Mobile services is a great boon for developers like myself that have mainly had contact with web or windows only applications in the loosest sense. What I’ve found myself doing is coveting parts of mobile service applications but not the whole. Whilst the authentication piece and data management are indeed incredibly useful if you’re developing a greenfield solution, in the event that you have an existing investment in an ORM such as Entity Framework or nHibernate it’s not much use.
Having authentication providers means that you can avoid implementation of something like DotNetOpenAuth in your application. The truth is however, that mobile services is what it says it’s a service for mobile developers so in effect authentication would be used directly from a mobile device as would all of the services it provides. When you have an existing application which acts as a relying party you would want to use this to
The case I’m considering though is when you have a complex application which requires reuse of an existing deployment. Well generally you could deploy the application to a cloud service and there would be a number of ways you could leverage some of the services in mobile services.
Let’s say in my application I already have a Users table in the dbo namespace. I would be able to use simple Sql statements against this to get my user information such as:
SELECT * FROM DBO.USERS
If we go back to my original post on notifications here let’s say that I wanted to create a Channels table as in the post. I could use the same database as my users table by configuring mobile services to use this table as per this image:
How I create the Channels table is relevant here because I want mobile services to be aware of it but all of the inserts will be occurring through my cloud service application.
If EF I might build my DbContext in the following where the schema is the name of the mobile service. The Channels model could have a foreign key constraint which would be the UserId from the dbo.Users table and every time I created a new user I could add the Channel through EF. Doing it this way would avoid any code executing on the Insert as we wouldn’t have used mobile service’s REST API to do the insert.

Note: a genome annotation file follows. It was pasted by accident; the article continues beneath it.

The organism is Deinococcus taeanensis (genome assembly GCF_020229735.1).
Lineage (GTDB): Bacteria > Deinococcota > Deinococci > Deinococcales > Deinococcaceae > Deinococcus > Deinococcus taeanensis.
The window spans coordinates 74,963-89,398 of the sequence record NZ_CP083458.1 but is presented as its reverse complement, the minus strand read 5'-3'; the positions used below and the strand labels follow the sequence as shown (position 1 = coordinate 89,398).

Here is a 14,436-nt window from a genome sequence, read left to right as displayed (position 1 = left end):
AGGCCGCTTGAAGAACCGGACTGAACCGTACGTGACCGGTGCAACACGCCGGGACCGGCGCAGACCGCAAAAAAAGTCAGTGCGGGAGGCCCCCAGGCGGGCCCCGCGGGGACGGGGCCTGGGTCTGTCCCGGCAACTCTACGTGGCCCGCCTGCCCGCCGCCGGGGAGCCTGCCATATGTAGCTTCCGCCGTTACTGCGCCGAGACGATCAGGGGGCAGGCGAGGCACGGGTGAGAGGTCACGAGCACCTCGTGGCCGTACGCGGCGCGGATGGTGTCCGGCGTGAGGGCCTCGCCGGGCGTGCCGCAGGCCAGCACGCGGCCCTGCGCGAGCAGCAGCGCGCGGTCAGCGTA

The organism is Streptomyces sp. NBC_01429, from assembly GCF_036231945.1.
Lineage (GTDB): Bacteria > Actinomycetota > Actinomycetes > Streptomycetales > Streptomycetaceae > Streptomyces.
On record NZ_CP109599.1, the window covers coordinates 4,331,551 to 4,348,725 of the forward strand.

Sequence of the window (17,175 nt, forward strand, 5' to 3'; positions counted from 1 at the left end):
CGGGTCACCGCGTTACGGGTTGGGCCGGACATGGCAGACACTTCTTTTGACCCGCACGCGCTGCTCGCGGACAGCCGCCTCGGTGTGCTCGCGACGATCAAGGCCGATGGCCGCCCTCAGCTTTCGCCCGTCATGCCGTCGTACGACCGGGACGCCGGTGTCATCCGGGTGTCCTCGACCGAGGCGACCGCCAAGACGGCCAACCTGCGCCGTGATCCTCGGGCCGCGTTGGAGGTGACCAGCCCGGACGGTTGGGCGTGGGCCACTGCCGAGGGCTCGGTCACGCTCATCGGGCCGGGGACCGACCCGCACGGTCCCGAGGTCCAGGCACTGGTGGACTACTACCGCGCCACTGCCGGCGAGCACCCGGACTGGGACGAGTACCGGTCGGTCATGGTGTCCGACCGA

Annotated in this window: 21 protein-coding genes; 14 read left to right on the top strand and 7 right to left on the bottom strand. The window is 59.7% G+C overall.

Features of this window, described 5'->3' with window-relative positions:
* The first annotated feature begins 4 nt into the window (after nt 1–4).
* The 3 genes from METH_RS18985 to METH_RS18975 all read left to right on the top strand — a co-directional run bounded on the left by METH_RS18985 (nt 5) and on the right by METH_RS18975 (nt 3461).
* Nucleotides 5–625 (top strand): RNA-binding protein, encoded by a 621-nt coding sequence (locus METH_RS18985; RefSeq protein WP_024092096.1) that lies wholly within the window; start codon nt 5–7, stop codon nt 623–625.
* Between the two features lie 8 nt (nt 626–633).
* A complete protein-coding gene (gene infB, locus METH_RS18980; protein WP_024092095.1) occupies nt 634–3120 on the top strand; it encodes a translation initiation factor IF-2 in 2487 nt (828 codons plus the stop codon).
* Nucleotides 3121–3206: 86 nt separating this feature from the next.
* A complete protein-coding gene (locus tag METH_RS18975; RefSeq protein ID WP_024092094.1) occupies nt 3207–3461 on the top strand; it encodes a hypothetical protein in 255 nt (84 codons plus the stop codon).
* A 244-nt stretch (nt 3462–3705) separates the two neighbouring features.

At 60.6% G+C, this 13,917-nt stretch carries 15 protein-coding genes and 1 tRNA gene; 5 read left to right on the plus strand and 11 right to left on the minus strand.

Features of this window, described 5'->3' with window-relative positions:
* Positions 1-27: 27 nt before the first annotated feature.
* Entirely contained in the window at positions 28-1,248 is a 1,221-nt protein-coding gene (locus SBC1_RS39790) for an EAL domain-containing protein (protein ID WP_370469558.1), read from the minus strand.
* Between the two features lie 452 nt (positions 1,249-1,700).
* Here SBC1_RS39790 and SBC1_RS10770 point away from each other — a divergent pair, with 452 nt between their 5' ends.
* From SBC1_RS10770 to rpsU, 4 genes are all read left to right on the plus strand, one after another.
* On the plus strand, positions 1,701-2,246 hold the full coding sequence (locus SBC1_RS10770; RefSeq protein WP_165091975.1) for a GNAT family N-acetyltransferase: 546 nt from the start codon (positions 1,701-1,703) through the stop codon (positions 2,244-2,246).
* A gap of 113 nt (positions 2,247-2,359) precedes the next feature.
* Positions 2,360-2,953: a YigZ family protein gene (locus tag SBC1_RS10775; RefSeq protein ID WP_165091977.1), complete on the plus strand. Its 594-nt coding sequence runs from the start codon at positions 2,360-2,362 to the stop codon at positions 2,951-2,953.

Let’s assume that we have a table which captures the notifications that an Administrator wants to send to the users. The table could be called dbo.Notifications. The mobile services application, like the dbo.Users table would not be aware of this.
So we could create a new Scheduled job and pickup the notifications every few minutes, send to all of the ChannelUri’s in the Channels table and then delete the rows from the Notifications table.
In order to select this using and kicked off by a scheduled job (you can read about scheduled jobs here) we could write a node function set like so:
I wanted to present a very simple reuse pattern here which leverages a key service provided by mobile services which can fit into your existing application. Microsoft has provided alternatives to this with a new notification hub using the Service Bus but the pattern described here is a viable low cost alternative. It’s important to note that the Channels table does not need to be in the mobile services schema in this example – the benefit of doing so however is that you can make a request of some kind – an update or delete of the channel, for example and send a message to the user’s device using a script.